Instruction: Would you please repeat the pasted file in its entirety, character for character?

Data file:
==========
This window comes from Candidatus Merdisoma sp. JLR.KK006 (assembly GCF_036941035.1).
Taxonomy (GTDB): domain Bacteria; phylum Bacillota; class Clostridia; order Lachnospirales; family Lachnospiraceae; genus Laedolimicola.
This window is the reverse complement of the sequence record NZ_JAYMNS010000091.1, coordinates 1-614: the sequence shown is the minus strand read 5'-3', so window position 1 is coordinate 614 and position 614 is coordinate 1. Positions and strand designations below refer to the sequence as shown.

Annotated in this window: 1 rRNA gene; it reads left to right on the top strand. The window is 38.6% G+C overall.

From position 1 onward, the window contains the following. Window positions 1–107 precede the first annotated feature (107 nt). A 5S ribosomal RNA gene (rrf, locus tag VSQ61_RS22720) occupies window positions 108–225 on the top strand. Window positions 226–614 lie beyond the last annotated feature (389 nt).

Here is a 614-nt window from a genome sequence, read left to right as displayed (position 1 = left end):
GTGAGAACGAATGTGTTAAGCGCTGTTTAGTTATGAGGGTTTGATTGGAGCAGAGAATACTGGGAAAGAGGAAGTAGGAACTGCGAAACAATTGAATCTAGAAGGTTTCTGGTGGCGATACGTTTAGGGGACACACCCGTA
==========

This window comes from Candidatus Merdisoma sp. JLR.KK006 (assembly GCF_036941035.1).
Taxonomy (GTDB): domain Bacteria; phylum Bacillota; class Clostridia; order Lachnospirales; family Lachnospiraceae; genus Laedolimicola.
This window is the reverse complement of the sequence record NZ_JAYMNS010000091.1, coordinates 1-614: the sequence shown is the minus strand read 5'-3', so window position 1 is coordinate 614 and position 614 is coordinate 1. Positions and strand designations below refer to the sequence as shown.

Annotated in this window: 1 rRNA gene; it reads left to right on the top strand. The window is 38.6% G+C overall.

From position 1 onward, the window contains the following. Window positions 1–107 precede the first annotated feature (107 nt). A 5S ribosomal RNA gene (rrf, locus tag VSQ61_RS22720) occupies window positions 108–225 on the top strand. Window positions 226–614 lie beyond the last annotated feature (389 nt).

Here is a 614-nt window from a genome sequence, read left to right as displayed (position 1 = left end):
GTGAGAACGAATGTGTTAAGCGCTGTTTAGTTATGAGGGTTTGATTGGAGCAGAGAATACTGGGAAAGAGGAAGTAGGAACTGCGAAACAATTGAATCTAGAAGGTTTCTGGTGGCGATACGTTTAGGGGACACACCCGTA